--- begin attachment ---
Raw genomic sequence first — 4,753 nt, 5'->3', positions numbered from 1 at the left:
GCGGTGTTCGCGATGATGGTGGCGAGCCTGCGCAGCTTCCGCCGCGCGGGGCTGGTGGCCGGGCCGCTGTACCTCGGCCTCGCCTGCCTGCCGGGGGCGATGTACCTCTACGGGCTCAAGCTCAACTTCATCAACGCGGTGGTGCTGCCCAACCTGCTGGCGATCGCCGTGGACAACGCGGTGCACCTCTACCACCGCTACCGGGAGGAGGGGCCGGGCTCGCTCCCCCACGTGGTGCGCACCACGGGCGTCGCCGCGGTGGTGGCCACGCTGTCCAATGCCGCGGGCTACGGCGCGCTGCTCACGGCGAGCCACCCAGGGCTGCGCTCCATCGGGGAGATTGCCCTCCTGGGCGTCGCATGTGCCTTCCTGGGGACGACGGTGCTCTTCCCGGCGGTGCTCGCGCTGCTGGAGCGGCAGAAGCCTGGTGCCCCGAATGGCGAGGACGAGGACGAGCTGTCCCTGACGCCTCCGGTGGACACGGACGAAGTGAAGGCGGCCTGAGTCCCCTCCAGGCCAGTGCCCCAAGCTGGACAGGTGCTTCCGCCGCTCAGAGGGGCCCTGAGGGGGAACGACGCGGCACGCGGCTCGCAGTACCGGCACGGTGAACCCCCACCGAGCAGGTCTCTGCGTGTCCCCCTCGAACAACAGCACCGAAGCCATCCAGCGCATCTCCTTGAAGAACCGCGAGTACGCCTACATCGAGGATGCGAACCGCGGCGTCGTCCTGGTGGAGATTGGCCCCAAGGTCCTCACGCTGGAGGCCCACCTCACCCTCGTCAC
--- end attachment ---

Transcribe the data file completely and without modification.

Raw genomic sequence first — 4,753 nt, 5'->3', positions numbered from 1 at the left:
GCGGTGTTCGCGATGATGGTGGCGAGCCTGCGCAGCTTCCGCCGCGCGGGGCTGGTGGCCGGGCCGCTGTACCTCGGCCTCGCCTGCCTGCCGGGGGCGATGTACCTCTACGGGCTCAAGCTCAACTTCATCAACGCGGTGGTGCTGCCCAACCTGCTGGCGATCGCCGTGGACAACGCGGTGCACCTCTACCACCGCTACCGGGAGGAGGGGCCGGGCTCGCTCCCCCACGTGGTGCGCACCACGGGCGTCGCCGCGGTGGTGGCCACGCTGTCCAATGCCGCGGGCTACGGCGCGCTGCTCACGGCGAGCCACCCAGGGCTGCGCTCCATCGGGGAGATTGCCCTCCTGGGCGTCGCATGTGCCTTCCTGGGGACGACGGTGCTCTTCCCGGCGGTGCTCGCGCTGCTGGAGCGGCAGAAGCCTGGTGCCCCGAATGGCGAGGACGAGGACGAGCTGTCCCTGACGCCTCCGGTGGACACGGACGAAGTGAAGGCGGCCTGAGTCCCCTCCAGGCCAGTGCCCCAAGCTGGACAGGTGCTTCCGCCGCTCAGAGGGGCCCTGAGGGGGAACGACGCGGCACGCGGCTCGCAGTACCGGCACGGTGAACCCCCACCGAGCAGGTCTCTGCGTGTCCCCCTCGAACAACAGCACCGAAGCCATCCAGCGCATCTCCTTGAAGAACCGCGAGTACGCCTACATCGAGGATGCGAACCGCGGCGTCGTCCTGGTGGAGATTGGCCCCAAGGTCCTCACGCTGGAGGCCCACCTCACCCTCGTCAC